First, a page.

Paintwater

My mother’s eyes looked as though they were full of black smoke. They looked like this a couple of times a year. Ordinarily they just looked muddy, like the paint water I would always leave too long before refilling when I was a child painting at the kitchen table, for whole days.

She would moan at me then for waiting until the water was a foggy brown smudge before heaving herself up from the sofa, grabbing the glass, and emptying it down the plug hole where it would create a swirling kaleidoscope pattern on the cream plastic sink. She’d then run the cold tap while she looked ahead out of the window, nearly always filling the glass until it overflowed with clean clear water.

Perhaps it bothered her so much because it’s what she did too. Perhaps she waited too long herself before she grew tired of the smudge in her eyes and that’s why she’d empty herself of food and open herself up fully to all the narcotics she could stomach until her eyes were a solid black soot, thick and heavy like the tangled mass of hair that used to hang lank down her back like splodges of black ink on white paper. Her pupils were spreading in her eyes and I wanted to reach out to her with a tissue, pinch the edge into a point and dab it into those eyes to blot away the darkness.

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How to make a cake for someone who likes nail varnish

This gallery contains 50 photos.

Get hold of some silicon cake trays. Get hold of loads of different colour food dyes. Make a huge batch of sponge mix. Scoop some mixture into each of the silicon trays.  Put in the oven and bake for the usual time. In the meantime make upside icing. Make plenty. When the sponge is ready, […]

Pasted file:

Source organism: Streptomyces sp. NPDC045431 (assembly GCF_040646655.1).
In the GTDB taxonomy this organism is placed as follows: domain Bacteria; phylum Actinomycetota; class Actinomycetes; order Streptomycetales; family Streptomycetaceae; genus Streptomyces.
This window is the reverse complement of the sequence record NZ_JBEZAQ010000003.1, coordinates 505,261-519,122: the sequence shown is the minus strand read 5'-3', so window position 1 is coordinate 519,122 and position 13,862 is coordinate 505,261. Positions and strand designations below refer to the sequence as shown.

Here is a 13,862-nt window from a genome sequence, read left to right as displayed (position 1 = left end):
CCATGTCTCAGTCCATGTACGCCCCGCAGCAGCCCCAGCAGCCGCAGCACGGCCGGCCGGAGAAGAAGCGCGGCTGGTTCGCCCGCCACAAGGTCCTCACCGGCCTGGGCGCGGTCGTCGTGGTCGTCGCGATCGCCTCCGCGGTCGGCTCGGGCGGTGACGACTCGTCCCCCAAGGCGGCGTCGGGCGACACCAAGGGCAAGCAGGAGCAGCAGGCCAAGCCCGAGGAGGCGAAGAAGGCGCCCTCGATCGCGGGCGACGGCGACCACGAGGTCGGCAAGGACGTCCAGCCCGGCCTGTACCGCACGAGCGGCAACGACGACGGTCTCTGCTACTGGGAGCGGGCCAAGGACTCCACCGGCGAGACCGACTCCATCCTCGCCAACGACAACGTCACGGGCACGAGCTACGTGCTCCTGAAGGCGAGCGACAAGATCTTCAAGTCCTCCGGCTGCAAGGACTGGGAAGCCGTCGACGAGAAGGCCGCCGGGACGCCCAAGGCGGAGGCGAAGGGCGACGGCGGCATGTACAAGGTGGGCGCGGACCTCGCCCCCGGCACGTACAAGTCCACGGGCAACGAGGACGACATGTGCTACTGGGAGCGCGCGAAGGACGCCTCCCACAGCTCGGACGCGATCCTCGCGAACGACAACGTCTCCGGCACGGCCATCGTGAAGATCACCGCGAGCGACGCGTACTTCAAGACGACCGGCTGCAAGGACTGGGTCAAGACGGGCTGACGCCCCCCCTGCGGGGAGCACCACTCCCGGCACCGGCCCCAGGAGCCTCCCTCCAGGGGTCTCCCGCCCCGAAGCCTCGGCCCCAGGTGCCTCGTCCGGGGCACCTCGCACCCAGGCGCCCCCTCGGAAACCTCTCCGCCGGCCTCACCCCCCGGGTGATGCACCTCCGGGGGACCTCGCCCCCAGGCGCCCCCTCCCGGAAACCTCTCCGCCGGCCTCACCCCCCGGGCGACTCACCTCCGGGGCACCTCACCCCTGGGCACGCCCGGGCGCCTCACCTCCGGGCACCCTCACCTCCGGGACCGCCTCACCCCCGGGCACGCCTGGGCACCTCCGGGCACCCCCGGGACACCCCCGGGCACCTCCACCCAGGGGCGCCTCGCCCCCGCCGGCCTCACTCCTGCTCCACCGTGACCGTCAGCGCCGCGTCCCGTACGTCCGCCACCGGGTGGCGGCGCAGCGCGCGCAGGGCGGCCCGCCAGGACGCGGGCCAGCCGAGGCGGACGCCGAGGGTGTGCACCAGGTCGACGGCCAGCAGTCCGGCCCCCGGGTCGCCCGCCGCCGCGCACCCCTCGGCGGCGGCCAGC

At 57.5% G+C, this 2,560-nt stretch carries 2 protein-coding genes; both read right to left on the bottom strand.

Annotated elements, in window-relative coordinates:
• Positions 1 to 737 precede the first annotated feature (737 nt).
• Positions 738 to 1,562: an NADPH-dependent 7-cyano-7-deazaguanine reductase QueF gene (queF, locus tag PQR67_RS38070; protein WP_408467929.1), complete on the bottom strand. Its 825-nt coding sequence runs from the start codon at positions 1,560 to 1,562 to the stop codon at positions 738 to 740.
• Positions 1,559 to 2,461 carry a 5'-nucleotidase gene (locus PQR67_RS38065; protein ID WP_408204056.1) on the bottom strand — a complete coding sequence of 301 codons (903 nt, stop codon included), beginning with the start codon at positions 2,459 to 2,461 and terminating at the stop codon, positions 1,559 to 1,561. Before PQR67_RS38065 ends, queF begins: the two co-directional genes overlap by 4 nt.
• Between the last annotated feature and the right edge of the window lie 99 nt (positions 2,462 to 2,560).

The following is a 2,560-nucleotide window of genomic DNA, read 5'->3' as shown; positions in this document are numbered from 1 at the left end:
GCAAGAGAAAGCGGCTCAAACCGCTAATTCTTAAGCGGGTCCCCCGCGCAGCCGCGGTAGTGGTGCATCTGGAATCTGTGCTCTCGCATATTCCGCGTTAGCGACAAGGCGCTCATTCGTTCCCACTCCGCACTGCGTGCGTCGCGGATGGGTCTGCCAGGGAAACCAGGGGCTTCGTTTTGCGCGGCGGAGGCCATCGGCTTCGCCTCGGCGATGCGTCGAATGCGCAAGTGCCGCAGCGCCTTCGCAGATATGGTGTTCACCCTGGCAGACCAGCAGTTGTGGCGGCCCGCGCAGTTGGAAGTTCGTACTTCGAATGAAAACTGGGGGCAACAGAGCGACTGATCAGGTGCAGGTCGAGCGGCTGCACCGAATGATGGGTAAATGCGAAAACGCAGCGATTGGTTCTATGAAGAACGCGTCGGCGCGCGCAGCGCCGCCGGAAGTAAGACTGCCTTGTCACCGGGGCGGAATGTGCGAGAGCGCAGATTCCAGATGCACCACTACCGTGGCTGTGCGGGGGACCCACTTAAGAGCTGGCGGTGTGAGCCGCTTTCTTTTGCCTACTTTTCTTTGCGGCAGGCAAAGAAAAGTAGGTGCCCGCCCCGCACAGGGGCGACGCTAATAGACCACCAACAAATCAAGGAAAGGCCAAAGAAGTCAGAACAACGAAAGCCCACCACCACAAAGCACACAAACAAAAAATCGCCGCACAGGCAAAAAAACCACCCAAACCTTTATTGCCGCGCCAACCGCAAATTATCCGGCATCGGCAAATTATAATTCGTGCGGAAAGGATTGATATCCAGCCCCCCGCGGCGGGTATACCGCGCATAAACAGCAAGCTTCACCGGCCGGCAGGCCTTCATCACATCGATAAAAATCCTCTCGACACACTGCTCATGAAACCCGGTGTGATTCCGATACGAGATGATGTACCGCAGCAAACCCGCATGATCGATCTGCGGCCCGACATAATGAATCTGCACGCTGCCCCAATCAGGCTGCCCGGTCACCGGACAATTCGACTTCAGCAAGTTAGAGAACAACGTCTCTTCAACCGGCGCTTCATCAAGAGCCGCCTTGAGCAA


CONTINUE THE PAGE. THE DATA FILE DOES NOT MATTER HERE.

Pain is…

…spending hours of your life in double-pointed needle hell to create beautiful cashmere Rowan Finest gloves, only to get to the end of them and realise that you have made TWO LEFT HANDS.

So, you count to ten for three days then bite the bullet and undo the one, and start it again.  You make a right hand. Everything is perfect. Then you wear them out and lose them within the first week.

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Cognac

My glass is taken around the corner
to be warmed,
and brought back to the bar.
A bottle of cognac
is dusted off and I’m poured
a long
unmeasured measure.

I hand over my money
and once I let go of the cold coins
I’m rewarded
with a warm glass
against chapped skin.

I handle it
as though it were a crystal ball,
with its bulbous bottom
in the palm of my hands.

I feel the muscles in my fingers relax,
and as I circle the drink
under my nose
the solitary ice cube spins
around the edge of the glass
before melting
into the toffee coloured liquid.

I take a sip, and think
about how good this drink
always looks
against burgundy coloured nails.

I hold the drink on my tongue
for a second
and let it warm every part of my mouth.

This amber syrup
with its golden fumes
melts away my ashen memories
of an air-conditioned day
in a grey office.

I think about
nothing but crispy fallen leaves,
and chocolate Labradors
pawing unfamiliar snow.

I think about hanks of wool,
piled into bookcases
ready to turn into gifts.

I think about matches
rattling in their tatty boxes,
waiting to envelop
the corners of logs in flames.

I think of fur collars and hooded coats,
antique fountain pens,
and sepia ink.

I think of the unassuming brown second class stamps,
lined up on the bottle green leather of my bureau,
ready to send
my warmest wishes
across the world.

Unashamedly bragging…

…about the fact that the inimitable blogger behind the ‘Surviving in Italy‘ scenes has allowed me to place words that came out of my head, onto her little patch of cyberspace.

Grazie mille, and I hope you all like it. Click here for my flash fiction memoir called Spoonful of Sugar. Below is a little sample.

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